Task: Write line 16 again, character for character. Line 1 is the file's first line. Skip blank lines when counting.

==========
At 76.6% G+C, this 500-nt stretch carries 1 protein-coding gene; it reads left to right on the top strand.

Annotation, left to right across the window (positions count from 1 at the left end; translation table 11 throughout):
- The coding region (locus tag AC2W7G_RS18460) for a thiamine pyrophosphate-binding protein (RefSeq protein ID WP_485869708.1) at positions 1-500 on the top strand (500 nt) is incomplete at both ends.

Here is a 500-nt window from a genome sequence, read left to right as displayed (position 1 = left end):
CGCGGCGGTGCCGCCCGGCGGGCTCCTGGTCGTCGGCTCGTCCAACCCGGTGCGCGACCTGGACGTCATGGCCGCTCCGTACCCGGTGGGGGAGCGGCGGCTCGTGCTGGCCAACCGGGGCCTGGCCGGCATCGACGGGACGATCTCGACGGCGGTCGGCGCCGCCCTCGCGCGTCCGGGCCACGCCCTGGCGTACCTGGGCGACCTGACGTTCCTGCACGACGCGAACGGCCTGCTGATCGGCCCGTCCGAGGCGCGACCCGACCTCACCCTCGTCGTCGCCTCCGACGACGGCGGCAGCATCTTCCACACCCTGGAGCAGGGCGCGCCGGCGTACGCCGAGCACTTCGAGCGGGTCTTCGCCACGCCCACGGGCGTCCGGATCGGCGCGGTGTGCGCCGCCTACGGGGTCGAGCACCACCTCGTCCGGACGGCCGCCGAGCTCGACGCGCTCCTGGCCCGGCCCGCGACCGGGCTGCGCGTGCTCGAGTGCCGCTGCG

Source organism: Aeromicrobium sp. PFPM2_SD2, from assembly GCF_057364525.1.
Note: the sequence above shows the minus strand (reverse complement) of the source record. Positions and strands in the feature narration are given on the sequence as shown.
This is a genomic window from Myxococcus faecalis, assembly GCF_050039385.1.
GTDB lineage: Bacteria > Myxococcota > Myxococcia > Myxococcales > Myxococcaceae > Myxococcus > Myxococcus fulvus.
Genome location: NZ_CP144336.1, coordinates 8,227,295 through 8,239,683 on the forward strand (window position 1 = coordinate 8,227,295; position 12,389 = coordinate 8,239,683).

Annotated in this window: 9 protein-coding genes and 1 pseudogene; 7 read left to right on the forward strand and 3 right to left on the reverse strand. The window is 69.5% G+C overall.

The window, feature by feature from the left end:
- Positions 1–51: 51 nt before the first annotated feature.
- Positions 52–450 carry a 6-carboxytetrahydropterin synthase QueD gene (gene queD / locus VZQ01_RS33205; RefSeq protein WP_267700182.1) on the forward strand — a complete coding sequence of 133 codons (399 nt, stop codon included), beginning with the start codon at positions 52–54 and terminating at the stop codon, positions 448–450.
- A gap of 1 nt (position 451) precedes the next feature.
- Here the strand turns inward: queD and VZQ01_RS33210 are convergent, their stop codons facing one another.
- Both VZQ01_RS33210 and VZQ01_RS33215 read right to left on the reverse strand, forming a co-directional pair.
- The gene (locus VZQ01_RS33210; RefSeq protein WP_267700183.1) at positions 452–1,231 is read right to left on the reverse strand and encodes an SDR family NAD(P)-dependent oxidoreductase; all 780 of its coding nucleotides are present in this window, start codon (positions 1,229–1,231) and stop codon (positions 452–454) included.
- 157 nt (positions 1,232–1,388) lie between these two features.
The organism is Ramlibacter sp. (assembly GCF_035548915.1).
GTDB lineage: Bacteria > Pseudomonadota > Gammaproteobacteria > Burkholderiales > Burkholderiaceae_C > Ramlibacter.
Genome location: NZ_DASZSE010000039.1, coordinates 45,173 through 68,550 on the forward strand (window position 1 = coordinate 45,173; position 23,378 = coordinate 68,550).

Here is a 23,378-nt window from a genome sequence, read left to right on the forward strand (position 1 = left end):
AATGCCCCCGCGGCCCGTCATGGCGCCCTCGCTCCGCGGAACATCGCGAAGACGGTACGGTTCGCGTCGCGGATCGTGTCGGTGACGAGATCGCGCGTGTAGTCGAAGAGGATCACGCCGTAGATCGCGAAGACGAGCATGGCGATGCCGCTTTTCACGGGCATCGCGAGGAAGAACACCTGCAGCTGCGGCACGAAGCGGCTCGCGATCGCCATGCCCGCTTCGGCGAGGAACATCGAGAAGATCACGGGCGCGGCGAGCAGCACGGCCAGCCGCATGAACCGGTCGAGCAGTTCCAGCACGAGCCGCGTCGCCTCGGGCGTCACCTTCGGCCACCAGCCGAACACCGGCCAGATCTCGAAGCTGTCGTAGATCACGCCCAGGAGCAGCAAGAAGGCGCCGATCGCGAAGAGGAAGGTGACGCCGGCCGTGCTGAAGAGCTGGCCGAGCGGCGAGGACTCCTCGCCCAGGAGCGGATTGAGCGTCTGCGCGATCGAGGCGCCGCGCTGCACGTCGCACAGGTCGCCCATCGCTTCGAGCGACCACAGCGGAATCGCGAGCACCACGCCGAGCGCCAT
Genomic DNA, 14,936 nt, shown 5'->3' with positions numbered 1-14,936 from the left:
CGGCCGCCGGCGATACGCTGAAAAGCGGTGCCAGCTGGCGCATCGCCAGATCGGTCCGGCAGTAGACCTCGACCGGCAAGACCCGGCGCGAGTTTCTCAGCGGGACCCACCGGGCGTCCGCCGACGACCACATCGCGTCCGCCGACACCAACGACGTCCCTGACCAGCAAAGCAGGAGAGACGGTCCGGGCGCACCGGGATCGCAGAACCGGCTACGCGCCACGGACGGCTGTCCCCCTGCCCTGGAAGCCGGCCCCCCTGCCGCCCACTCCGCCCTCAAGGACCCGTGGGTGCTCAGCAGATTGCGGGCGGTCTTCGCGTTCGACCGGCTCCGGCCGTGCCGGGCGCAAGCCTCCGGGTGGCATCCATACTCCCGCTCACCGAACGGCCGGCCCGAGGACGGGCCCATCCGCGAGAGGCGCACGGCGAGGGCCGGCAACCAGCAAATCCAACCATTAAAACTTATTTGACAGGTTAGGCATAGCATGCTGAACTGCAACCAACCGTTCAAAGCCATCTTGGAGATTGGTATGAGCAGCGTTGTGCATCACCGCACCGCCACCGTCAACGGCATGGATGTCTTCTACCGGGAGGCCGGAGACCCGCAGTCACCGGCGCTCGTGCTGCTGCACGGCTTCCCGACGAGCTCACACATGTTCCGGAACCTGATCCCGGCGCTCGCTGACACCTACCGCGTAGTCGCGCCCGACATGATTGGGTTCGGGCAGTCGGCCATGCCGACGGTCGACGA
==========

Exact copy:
- Here the strand turns inward: queD and VZQ01_RS33210 are convergent, their stop codons facing one another.